By Survival ready Blog Team
A HAM radio can run on a portable generator or even a car battery, and it doesn’t depend on cell phone signals to be able to communicate with other users. The bottom line is that if you have a HAM radio, chances are high that you will be able to find and get help.
Amateur radio, or ham radio, can be used for vast array of activities:
- Talking around the world without wires.
- Talking locally through repeaters.
- Emergency communications.
- Public service communications.
- Legacy communication modes like Morse code and Radioteletype (RTTY).
- New communication modes like digital packet, Automatic Position Reporting System (APRS), and spread spectrum.
- Amateur radio satellites in space.
- Foxhunting (using “radio direction finding” techniques to find a hidden transmitter).
- Moonbounce (talking by bouncing radio waves off the moon).
- And much, much more…
Ham radios are great tools but you don’t have to break the bank to get a good one. Below you’ll find our top 5 list for ham radios for under $50
True, you can’t read it much when the backlight is off, but I rarely find that I need to glance over at the screen to check something. When you are actively using the radio interface, the backlight comes on. With the backlight on, the screen is great. If you need the backlight on, a simple tap of the “Exit” button will turn it on without changing anything on the display. The feature that you don’t get, though, is the different backlight colors based on radio state. This is not a big deal since there is a light right below the VFO/MR button which turns green when receiving and orange when transmitting.
It works wonderfully and the price is a great value.
This is a great value radio, solid hardware and compatible with lots of accessories. For ease of use, you need to get the legitimate Baofeng USB cable. Works decent as a scanner if you load the right frequencies, really slow though, like one channel per second compared to some scanners that are 30+.
A couple things that could be improved would be the ability to set how long the LCD and keypad back light would stay lit. It is not adjustable and is too short for my liking. I also think the flashlight is a waste of space and it should have a channel knob like the UB5 in it’s place.
You get 128 channels with any combination of VHF or UHF channels. Another plus is the radio ACTUALLY SUPPORTS NARROWBAND, INCLUDING SPLINTER CHANNELS. This is a HUGE plus if you want to use the radio to listen (or transmit, if you’re authorized) to public safety after 2013 when the FCC mandates narrow band on VHF and UHF. Many agencies are also going to channel steps most ham radios cannot properly tune (e.g. 154.8225). The UV-5R uses DSP, so it has great audio on both transmit and receive. Reports I got about my transmit audio were great, and I noticed if I spoke loudly, the DSP did a good job of attenuating the voice to a tame level.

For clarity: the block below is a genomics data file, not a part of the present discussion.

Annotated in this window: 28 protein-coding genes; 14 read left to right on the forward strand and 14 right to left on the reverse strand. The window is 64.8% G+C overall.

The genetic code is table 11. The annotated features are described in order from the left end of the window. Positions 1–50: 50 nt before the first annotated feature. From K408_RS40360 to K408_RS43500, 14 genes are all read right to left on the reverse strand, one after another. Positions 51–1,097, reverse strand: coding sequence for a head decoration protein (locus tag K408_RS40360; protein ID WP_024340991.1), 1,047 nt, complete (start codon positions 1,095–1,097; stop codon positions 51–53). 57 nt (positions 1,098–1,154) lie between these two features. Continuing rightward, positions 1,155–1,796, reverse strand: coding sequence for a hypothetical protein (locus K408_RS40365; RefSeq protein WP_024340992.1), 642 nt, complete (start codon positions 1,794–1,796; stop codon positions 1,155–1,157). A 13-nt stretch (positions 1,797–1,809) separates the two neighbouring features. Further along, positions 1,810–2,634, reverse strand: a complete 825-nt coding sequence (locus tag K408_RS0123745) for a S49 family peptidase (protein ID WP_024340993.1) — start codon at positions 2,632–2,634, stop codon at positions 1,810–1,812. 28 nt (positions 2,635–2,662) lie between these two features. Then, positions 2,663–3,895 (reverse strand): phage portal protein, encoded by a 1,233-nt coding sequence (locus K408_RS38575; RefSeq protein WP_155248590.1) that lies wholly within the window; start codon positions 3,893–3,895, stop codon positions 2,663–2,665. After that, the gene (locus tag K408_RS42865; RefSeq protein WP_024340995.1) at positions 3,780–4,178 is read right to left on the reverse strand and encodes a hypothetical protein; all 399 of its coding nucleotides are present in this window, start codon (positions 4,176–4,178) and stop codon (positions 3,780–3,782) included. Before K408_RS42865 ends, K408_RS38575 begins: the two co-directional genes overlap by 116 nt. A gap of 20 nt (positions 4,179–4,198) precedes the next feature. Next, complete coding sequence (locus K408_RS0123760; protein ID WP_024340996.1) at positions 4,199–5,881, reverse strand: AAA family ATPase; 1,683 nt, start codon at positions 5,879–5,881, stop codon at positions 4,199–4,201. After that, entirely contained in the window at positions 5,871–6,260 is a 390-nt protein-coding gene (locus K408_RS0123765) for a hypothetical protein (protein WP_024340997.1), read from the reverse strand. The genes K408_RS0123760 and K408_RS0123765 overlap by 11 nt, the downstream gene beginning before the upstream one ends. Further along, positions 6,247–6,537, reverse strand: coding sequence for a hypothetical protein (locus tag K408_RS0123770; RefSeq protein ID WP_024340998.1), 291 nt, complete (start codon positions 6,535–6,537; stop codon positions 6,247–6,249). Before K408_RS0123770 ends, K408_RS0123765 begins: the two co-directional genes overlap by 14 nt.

The display is fairly easy to read, and for it’s size the keys are easy to press. What I really like is the large volume knob with integrated power switch, no accidental turn off of buttons! The PTT key is easy to actuate and you don’t get fatigue for long conversations. Speaker is loud, though I don’t think it has the 1 watt of audio the specifications state.
All in all, this is a great ham HT that has the unique ability to LEGALLY operate on part 90 (commercial) frequencies (for those duly authorized), has great performance, and a long battery life. For the price, you cannot go wrong with it.
If you compare the Baofeng UV-5R to the latest offerings from Icom, Yaesu, and Kenwood, you wouldn’t think it’s a 5-star radio. But when you look at the price they’re asking for the UV-5R, 5 stars hardly seems enough. This is a fantastic value. For under forty-five bucks you get a pocket-sized dual band radio, complete with earphone/mike and a desktop drop-in charger. Heck, Icom gets almost as much as this radio sells for just for the charger! NOt enough? It’ll also cover FMRS and GMRS frequencies, receive the FM broadcast band, and there’s even a built in flashlight!So you’ve got to figure there’s a catch, right? And there is: Programming this radio from the front panel is a royal pain in the caboose. After studying helpful web pages- not the manufacturer’s manual- I’m now comfortable programming single frequencies and repeater offsets in, but I still don’t seem to be able to put the in memory properly. The manufacturer supplies a program that’s supposed to make programming easier, but the word is that it’s as confusing as the front panel controls.